For reference, my numbers at this meeting were awful. My A1C was around 12%, which equates to a blood sugar around 300 mg/dL. My cholesterol was also awful, with a total of 327 mg/dL. My LDL was 228 mg/dL and my triglycerides were 206 mg/dL. Other endocrine numbers were also terrible but those were the most alarming to me, especially since all of these readings were normal at a physical almost a year earlier.

My instructions were to take the Glimepiride twice a day and take the Humalog twice a day, with 1 unit of insulin for every 40 points of blood sugar over 140 I was getting. Early on, most of my readings were in the 240 range, which equated to 3 units of insulin 3 times per day. The Glimepiride was easy, just a small pill, twice a day, no side-effects. My endocrinologist told me I’d see results pretty quickly if it worked, but I saw almost nothing from the pill alone. A few days later, once I mustered up the nerve to do the injections, I added the insulin to my regimen.

This immediately started to bear fruit, not only reducing my average blood sugar to the low 200s over the next few weeks but controlling my spikes. After a high carb meal, I could hit over 300; but now my spike would usually stay down in the 250 or less range. While this was an improvement, it was still way too high for me.

As far as taking the insulin, the hardest part was doing the injection. My instructions weren’t great and sticking a needle in your own stomach goes against every instinct you have, so it was a hard mental barrier to overcome. The Humalog pen, however, made it much easier than this otherwise would have been. Choosing an insulin dose was incredibly simple, physically injecting and administering the medication was quite simple, and with the insulin not needing refrigeration, it was a matter of keeping it out of heat and direct light, as well as making sure I had the proper equipment.

The needles given to me were Becton Dickinson ultra-thin micro-needles. Supposedly, they are some of the smallest needles on the market and, as my nurse told me, were lubricated to make injection/removal simple and painless. For the most part, this was true. If I could muster up the nerve, the injections were pretty easy, removal was always quick, and there was only occasional some redness or marks at the injection site.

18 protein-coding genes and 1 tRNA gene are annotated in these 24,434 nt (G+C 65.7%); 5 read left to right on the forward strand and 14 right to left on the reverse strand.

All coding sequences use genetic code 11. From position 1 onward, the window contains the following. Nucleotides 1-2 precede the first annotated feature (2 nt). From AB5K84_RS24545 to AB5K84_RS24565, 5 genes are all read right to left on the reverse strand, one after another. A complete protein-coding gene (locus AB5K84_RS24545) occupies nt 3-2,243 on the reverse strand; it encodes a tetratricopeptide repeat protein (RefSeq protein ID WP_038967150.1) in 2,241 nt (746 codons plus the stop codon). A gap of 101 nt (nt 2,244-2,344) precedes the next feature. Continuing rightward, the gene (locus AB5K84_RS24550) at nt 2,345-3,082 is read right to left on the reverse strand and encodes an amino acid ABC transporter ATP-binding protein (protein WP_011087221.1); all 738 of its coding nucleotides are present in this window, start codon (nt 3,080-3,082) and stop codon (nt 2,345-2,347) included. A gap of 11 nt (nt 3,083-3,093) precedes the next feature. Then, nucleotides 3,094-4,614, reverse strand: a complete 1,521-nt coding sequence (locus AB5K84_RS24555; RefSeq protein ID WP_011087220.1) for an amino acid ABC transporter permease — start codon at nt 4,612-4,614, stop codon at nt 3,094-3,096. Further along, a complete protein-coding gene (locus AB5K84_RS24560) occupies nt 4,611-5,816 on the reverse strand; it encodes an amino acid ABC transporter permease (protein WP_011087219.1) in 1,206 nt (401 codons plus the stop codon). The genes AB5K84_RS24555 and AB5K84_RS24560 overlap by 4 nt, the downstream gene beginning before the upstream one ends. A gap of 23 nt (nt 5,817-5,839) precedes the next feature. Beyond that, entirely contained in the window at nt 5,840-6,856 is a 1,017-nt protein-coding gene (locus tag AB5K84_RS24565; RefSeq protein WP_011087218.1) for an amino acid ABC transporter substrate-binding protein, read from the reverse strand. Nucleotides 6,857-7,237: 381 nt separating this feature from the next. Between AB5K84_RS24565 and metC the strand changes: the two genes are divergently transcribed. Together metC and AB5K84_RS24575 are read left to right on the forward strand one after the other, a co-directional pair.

I never really noticed many side effects from either medication or the physical injections, except for an occasional sting when the medicine was being administered. There occasionally may be some small bleeding if I came in at the wrong angle or a sting like getting pricked at the wrong spot if I hit a nerve, but the mental part was much harder than the physical part. I attribute that a lot to the quality of the penlike injection device and the quality of the needles as I don’t know how I could make it through this if I needed individual needles, syringes, and vials as previous diabetics would.

Adding an additional treatment option

While this was starting to move my numbers, I still wasn’t happy with the progress I was making so I requested my doctor add Metformin to my treatment plan. I was told that it could cause stomach discomfort but discounted that as I rarely experience digestive side effects from medication that is prone to cause those, but I erred significantly here. Firstly, I was prescribed 4 XR 500mg pills, 2 each twice a day. The pills are massive horse pills, so they physically aren’t the easiest to take. But the side effects made the experience much worse. At two a day, I experienced mild and occasional discomfort, but three (taken two in the morning and one at night) made things much worse. Frequent diarrhea, stomach pains, and overall discomfort became fairly common. Once I increased to four, it became almost unbearable as it went from an inconvenience to a real impediment in living my daily life.

If I was seeing major results, it would have made the effects more palatable, but I only saw maybe a 20-30 point drop in my already high blood sugar range during this time, to the 180s to low 200s on average. Because the side effect risk with Metformin, other than the stomach issues, was very low, as was the cost, I elected to remain on the medication but wanted to find an additional treatment option to hopefully reduce or replace my reliance on these medications.